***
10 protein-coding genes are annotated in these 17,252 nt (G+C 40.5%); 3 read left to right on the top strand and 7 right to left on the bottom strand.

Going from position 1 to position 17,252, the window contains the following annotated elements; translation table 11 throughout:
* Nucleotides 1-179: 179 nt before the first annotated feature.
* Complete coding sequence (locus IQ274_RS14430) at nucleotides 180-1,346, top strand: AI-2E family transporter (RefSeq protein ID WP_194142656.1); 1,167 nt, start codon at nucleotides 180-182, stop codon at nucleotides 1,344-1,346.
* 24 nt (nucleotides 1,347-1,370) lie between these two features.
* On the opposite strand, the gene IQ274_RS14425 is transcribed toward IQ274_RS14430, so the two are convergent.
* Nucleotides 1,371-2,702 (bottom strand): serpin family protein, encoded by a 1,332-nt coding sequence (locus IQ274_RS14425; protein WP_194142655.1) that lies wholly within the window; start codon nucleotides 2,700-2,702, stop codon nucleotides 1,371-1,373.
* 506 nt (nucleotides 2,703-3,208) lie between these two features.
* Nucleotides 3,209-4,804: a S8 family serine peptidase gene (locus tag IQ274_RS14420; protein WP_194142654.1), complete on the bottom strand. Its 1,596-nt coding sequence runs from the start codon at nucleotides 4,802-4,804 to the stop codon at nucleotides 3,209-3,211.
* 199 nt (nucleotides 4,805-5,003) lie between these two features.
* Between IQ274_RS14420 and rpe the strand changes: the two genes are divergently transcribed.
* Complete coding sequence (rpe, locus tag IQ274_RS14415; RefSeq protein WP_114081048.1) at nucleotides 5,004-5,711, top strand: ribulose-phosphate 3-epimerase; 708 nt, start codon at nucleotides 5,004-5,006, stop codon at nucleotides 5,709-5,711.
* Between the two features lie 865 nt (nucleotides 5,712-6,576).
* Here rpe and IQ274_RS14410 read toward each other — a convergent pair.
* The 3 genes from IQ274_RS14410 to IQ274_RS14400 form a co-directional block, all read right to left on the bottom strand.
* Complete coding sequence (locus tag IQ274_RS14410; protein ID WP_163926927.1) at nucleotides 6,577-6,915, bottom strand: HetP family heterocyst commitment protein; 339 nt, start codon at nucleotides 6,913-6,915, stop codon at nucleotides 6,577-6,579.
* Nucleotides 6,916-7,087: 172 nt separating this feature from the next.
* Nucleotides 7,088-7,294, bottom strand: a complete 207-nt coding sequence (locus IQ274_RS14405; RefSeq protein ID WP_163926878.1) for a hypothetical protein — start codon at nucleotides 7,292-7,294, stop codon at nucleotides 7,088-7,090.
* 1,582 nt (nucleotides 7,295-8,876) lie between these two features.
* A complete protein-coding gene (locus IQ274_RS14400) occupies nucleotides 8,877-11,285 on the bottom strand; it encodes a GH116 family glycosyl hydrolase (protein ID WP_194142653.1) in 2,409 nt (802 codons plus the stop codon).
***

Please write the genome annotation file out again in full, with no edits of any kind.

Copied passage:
10 protein-coding genes are annotated in these 17,252 nt (G+C 40.5%); 3 read left to right on the top strand and 7 right to left on the bottom strand.

Going from position 1 to position 17,252, the window contains the following annotated elements; translation table 11 throughout:
* Nucleotides 1-179: 179 nt before the first annotated feature.
* Complete coding sequence (locus IQ274_RS14430) at nucleotides 180-1,346, top strand: AI-2E family transporter (RefSeq protein ID WP_194142656.1); 1,167 nt, start codon at nucleotides 180-182, stop codon at nucleotides 1,344-1,346.
* 24 nt (nucleotides 1,347-1,370) lie between these two features.
* On the opposite strand, the gene IQ274_RS14425 is transcribed toward IQ274_RS14430, so the two are convergent.
* Nucleotides 1,371-2,702 (bottom strand): serpin family protein, encoded by a 1,332-nt coding sequence (locus IQ274_RS14425; protein WP_194142655.1) that lies wholly within the window; start codon nucleotides 2,700-2,702, stop codon nucleotides 1,371-1,373.
* 506 nt (nucleotides 2,703-3,208) lie between these two features.
* Nucleotides 3,209-4,804: a S8 family serine peptidase gene (locus tag IQ274_RS14420; protein WP_194142654.1), complete on the bottom strand. Its 1,596-nt coding sequence runs from the start codon at nucleotides 4,802-4,804 to the stop codon at nucleotides 3,209-3,211.
* 199 nt (nucleotides 4,805-5,003) lie between these two features.
* Between IQ274_RS14420 and rpe the strand changes: the two genes are divergently transcribed.
* Complete coding sequence (rpe, locus tag IQ274_RS14415; RefSeq protein WP_114081048.1) at nucleotides 5,004-5,711, top strand: ribulose-phosphate 3-epimerase; 708 nt, start codon at nucleotides 5,004-5,006, stop codon at nucleotides 5,709-5,711.
* Between the two features lie 865 nt (nucleotides 5,712-6,576).
* Here rpe and IQ274_RS14410 read toward each other — a convergent pair.
* The 3 genes from IQ274_RS14410 to IQ274_RS14400 form a co-directional block, all read right to left on the bottom strand.
* Complete coding sequence (locus tag IQ274_RS14410; protein ID WP_163926927.1) at nucleotides 6,577-6,915, bottom strand: HetP family heterocyst commitment protein; 339 nt, start codon at nucleotides 6,913-6,915, stop codon at nucleotides 6,577-6,579.
* Nucleotides 6,916-7,087: 172 nt separating this feature from the next.
* Nucleotides 7,088-7,294, bottom strand: a complete 207-nt coding sequence (locus IQ274_RS14405; RefSeq protein ID WP_163926878.1) for a hypothetical protein — start codon at nucleotides 7,292-7,294, stop codon at nucleotides 7,088-7,090.
* 1,582 nt (nucleotides 7,295-8,876) lie between these two features.
* A complete protein-coding gene (locus IQ274_RS14400) occupies nucleotides 8,877-11,285 on the bottom strand; it encodes a GH116 family glycosyl hydrolase (protein ID WP_194142653.1) in 2,409 nt (802 codons plus the stop codon).